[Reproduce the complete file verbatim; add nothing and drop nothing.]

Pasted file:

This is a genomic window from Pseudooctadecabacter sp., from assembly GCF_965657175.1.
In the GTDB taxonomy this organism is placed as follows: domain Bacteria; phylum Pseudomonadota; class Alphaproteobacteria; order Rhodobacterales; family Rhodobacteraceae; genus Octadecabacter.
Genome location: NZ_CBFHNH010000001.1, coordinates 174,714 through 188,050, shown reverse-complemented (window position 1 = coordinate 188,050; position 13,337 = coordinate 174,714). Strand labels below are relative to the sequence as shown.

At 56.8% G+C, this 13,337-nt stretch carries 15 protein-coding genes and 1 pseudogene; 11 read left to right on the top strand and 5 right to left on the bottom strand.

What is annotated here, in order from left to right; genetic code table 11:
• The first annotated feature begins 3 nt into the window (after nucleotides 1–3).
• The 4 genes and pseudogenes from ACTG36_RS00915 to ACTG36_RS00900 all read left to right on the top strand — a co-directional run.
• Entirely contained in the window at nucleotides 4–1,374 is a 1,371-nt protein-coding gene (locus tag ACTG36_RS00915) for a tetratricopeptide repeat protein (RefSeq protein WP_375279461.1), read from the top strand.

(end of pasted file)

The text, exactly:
This is a genomic window from Pseudooctadecabacter sp., from assembly GCF_965657175.1.
In the GTDB taxonomy this organism is placed as follows: domain Bacteria; phylum Pseudomonadota; class Alphaproteobacteria; order Rhodobacterales; family Rhodobacteraceae; genus Octadecabacter.
Genome location: NZ_CBFHNH010000001.1, coordinates 174,714 through 188,050, shown reverse-complemented (window position 1 = coordinate 188,050; position 13,337 = coordinate 174,714). Strand labels below are relative to the sequence as shown.

At 56.8% G+C, this 13,337-nt stretch carries 15 protein-coding genes and 1 pseudogene; 11 read left to right on the top strand and 5 right to left on the bottom strand.

What is annotated here, in order from left to right; genetic code table 11:
• The first annotated feature begins 3 nt into the window (after nucleotides 1–3).
• The 4 genes and pseudogenes from ACTG36_RS00915 to ACTG36_RS00900 all read left to right on the top strand — a co-directional run.
• Entirely contained in the window at nucleotides 4–1,374 is a 1,371-nt protein-coding gene (locus tag ACTG36_RS00915) for a tetratricopeptide repeat protein (RefSeq protein WP_375279461.1), read from the top strand.